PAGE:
> detect the invalid length

Ah, yes, I'm an idiot. Didn't see that.

> (note: the guest can't tell whether we replied with that error because
> of invalid length or because of requesting at an invalid point in the
> handshake protocol).


> Since I repeated a common construct across multiple lines, I may create
> a helper function to parse off length.  Especially if I want to add
> complexity for handling over-long user-supplied lengths without a huge
> malloc.

Would be helpful. Also, we should probably read the whole header before
starting to process it.

(a packed struct, for instance, which we already damn well do for other
protocol messages...)

> >> +                          }
> >>                            continue;
> >>                    }
> >>                    if(tlsdir == NULL) {
> >>                            send_reply(client, opt, NBD_REP_ERR_POLICY, -1, 
> >> "TLS not allowed on
> >> this server");
> >> +                          socket_read(client, &len, sizeof(len));
> >> +                          len = ntohl(len);
> >> +                          if(len) {
> >> +                                  socket_read(client, NULL, len);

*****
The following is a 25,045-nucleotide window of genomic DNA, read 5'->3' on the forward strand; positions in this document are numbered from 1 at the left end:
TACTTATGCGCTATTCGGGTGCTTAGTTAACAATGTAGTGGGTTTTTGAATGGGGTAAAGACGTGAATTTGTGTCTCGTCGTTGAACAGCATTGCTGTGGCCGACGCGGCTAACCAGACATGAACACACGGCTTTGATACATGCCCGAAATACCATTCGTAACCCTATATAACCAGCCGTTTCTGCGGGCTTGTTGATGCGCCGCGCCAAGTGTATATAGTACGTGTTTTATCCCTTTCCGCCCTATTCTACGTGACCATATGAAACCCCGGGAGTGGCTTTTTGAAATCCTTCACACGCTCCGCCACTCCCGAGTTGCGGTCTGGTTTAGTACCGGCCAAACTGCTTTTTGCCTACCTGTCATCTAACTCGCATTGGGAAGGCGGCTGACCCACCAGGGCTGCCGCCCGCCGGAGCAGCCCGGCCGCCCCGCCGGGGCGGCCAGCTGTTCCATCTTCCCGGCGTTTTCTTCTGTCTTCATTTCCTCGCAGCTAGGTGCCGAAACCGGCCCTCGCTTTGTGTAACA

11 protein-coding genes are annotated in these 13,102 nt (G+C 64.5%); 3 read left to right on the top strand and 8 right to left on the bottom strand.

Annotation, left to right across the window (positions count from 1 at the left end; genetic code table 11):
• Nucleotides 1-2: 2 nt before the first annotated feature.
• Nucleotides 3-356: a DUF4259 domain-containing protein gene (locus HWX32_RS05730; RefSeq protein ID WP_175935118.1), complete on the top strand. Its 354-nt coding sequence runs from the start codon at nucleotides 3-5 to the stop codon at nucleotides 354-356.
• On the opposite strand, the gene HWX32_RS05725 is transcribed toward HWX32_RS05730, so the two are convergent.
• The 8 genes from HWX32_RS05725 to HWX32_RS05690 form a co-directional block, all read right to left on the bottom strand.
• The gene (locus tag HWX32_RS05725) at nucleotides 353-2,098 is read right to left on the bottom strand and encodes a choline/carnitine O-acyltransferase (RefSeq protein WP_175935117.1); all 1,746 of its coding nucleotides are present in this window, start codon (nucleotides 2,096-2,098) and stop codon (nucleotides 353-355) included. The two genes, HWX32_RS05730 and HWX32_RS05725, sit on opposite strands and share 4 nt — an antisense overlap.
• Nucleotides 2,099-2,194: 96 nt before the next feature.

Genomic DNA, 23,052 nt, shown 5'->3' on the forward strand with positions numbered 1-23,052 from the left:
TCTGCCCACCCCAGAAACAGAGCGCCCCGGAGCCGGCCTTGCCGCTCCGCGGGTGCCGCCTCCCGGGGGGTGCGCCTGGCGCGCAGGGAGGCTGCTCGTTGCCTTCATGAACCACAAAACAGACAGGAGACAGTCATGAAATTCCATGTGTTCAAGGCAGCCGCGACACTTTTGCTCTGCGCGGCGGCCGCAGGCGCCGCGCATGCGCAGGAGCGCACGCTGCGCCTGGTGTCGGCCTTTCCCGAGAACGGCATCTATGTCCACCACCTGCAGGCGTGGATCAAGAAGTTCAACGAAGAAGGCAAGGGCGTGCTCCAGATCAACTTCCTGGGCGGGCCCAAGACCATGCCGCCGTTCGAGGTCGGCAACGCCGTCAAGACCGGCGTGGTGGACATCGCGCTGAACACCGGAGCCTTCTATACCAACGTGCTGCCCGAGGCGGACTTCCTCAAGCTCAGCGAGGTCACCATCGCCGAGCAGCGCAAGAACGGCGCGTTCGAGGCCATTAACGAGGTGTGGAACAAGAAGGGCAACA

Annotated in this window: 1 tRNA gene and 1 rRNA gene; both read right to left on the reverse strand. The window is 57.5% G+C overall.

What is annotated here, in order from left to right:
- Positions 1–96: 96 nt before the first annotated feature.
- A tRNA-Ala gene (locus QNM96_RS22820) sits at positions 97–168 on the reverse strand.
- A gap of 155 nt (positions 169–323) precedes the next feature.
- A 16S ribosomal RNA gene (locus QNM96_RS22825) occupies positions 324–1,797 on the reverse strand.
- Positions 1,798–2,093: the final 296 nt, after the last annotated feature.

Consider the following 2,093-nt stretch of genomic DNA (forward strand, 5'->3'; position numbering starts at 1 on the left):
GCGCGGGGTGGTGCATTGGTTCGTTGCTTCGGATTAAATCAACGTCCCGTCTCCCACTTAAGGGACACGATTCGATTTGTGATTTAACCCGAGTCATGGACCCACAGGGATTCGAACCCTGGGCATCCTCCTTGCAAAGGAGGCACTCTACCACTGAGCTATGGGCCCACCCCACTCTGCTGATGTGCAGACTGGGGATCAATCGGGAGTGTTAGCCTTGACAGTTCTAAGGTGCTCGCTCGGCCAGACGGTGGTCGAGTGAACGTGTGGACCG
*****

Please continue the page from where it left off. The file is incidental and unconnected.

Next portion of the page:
> > 
> > Same here.
> Okay, here we have a case where two errors are both possible at the same
> time: NBD_REP_ERR_POLICY (that the code just sent in the line earlier)
> and NBD_REP_ERR_INVALID (for bad length).  The protocol doesn't state
> any priority scheme when multiple errors are simultaneously possible,
> does it?

Not that I know of...

> I don't see that it makes any particular difference, although it may
> mean that we want to add a sentence to the protocol clarifying that if
> more than one error makes sense, a client MUST NOT rely on the server
> to send a specific error, only that an error will be sent.
> > Other than that, looks good, but can you send that with git format-patch (or
> > git send-email)?  Makes applying it (with a proper commit message) easier.
> Well yeah, that's the plan, once I can build it to actually test it. :)


> I'm still plugging away at the autoreconf failure on my end.  This was
> just the quick PoC to get the conversation going, pointing out that you
> made a common mistake (since I've already fixed the same bug in both
> qemu and nbdkit); and that it is the same mistake that
> NBD_FLAG_FIXED_NEWSTYLE is supposed to advertise has been fixed.

It's actually worse than that. Before fixed newstyle, the server would
not send anything upon a message it did not understand, and would just
drop the connection. With fixed newstyle, at least it will send
NBD_REP_ERR_UNSUP before misinterpreting length as magic and dropping
the client.

> It is absolutely vital to the handshake protocol that the server read
> off exactly as much as the client sent even when replying with an
> error, in order to be back in sync for reading the next command from
> the client.


< ron> I mean, the main *practical* problem with C++, is there's like a dozen
       people in the world who think they really understand all of its rules,
       and pretty much all of them are just lying to themselves too.
 -- #debian-devel, OFTC, 2016-02-12